• Het prachtige paleis Belvedere in Wenen Oostenrijk
    Österreich Werbung/Hackner

Belvedere Palace was the summer palace of Prince Eugene of Savoy, one of Austria’s most famous generals. Even though he originally had French nationality, Prinz Eugen, as he is named in Austria, ascended from being a simple lieutenant to become a powerful general and Minister of State. He served three emperors and is considered a brilliant strategic and military leader who defeated the Ottoman Empire (Turkish Empire). He actually saved the Habsburg Empire.

Prince Eugene took good care of himself and used his accumulated capital to build seven palaces, of which Belvedere is the most famous one. Belvedere consists of two separate palaces which are surrounded by a wonderful park. Today, in the “Lower Belvedere”, which formerly served as a living area, you can regularly visit temporary exhibitions. In the “Upper Belvedere”, which was originally built for representation purposes, the Austrian declaration of independence was signed in 1955, ten years after the end of WWII.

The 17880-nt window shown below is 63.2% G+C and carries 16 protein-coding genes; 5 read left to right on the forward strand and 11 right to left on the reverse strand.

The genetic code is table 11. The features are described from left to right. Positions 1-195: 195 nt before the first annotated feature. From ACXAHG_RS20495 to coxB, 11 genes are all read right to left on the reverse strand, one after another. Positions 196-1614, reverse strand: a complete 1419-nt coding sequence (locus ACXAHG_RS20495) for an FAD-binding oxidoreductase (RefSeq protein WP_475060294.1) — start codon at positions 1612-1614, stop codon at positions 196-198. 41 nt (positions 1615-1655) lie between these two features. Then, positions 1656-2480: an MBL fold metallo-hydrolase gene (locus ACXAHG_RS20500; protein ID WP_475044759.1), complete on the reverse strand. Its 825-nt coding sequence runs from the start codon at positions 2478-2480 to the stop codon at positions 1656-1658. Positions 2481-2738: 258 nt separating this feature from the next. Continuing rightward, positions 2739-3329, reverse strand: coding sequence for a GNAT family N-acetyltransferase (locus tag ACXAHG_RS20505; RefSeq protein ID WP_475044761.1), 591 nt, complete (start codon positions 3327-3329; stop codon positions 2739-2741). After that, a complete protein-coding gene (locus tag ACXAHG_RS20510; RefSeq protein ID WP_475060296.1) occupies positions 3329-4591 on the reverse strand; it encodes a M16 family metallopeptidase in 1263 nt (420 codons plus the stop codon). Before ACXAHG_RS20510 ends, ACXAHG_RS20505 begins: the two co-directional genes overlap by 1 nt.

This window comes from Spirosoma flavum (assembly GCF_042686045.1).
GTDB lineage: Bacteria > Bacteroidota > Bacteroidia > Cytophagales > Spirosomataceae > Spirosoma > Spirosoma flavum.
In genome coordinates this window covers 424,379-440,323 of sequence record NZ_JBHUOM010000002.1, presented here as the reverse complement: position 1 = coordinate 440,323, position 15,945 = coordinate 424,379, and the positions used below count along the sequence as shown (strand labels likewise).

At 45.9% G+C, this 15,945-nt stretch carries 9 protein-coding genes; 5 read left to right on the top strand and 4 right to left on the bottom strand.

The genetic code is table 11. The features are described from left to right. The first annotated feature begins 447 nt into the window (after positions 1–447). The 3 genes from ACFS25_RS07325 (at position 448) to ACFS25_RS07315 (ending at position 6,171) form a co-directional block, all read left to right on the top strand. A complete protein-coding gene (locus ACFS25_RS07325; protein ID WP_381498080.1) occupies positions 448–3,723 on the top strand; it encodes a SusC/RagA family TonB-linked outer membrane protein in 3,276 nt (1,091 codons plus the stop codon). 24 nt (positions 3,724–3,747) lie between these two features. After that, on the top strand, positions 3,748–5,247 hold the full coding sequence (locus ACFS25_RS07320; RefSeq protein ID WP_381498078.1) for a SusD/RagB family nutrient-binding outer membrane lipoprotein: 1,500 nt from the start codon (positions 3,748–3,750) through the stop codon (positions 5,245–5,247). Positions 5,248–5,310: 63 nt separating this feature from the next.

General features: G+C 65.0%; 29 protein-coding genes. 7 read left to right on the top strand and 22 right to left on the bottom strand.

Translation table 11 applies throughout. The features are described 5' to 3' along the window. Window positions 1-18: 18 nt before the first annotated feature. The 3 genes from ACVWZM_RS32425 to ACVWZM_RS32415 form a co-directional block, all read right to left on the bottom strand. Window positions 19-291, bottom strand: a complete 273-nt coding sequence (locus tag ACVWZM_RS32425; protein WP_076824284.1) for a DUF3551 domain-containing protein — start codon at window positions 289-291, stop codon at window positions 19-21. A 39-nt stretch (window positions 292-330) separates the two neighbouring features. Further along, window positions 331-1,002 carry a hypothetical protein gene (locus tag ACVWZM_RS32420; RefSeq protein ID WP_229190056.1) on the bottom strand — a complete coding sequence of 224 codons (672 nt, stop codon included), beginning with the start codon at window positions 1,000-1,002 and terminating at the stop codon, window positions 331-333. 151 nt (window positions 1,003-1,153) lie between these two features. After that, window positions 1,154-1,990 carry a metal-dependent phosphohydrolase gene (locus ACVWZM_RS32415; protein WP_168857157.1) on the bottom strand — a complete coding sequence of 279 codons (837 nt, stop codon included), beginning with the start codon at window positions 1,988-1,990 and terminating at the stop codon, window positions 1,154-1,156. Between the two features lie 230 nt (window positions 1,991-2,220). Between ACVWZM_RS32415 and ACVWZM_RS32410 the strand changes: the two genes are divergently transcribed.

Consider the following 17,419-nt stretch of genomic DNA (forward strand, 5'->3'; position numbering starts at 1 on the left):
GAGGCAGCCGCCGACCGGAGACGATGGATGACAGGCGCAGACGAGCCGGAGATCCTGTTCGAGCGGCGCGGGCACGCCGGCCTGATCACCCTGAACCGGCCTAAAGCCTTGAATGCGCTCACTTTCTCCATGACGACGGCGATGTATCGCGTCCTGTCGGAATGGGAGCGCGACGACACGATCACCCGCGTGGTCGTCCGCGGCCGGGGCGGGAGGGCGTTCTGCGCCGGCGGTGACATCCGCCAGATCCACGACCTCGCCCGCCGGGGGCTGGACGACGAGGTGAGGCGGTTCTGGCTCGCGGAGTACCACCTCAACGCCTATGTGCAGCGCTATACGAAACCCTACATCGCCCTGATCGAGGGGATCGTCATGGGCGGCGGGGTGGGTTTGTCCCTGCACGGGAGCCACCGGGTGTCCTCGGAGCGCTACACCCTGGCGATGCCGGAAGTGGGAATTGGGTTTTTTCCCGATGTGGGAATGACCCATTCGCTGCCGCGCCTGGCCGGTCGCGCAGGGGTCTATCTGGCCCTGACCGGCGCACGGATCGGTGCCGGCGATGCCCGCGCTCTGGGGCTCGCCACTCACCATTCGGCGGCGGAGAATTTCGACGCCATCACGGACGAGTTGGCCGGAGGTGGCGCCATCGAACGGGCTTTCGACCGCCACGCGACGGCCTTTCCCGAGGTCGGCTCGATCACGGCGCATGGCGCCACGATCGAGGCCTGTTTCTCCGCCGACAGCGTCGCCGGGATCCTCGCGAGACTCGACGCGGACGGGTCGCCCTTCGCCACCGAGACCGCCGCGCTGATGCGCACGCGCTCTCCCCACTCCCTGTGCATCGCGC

Today, the Upper Belvedere is an impressive museum with sculptures and paintings from different eras that are well worth seeing. It houses the largest collection of works by the famous Art Nouveau painter Gustav Klimt (among others, the famous “the Kiss”) as well as of other painters who lived in the late 19th century (e.g. Van Gogh, the expressionist Egon Schiele, etc.). But much more can be seen in this beautiful museum. The character heads by Messerschmidt, for example, are extraordinarily interesting – sculptures of heads that are bursting with emotions and expressions. In addition you can find a significant collection of medieval, baroque, Biedermeier and modern art.

I will lead you through the section of the exhibition chosen by you (viewing the complete art collection would be a bit too much in a few hours); you will not only be given extensive information about the background of the works but also the interpretations that have developed.

Duration: 1.5 to 2 hours
(Admission not included in the tour price)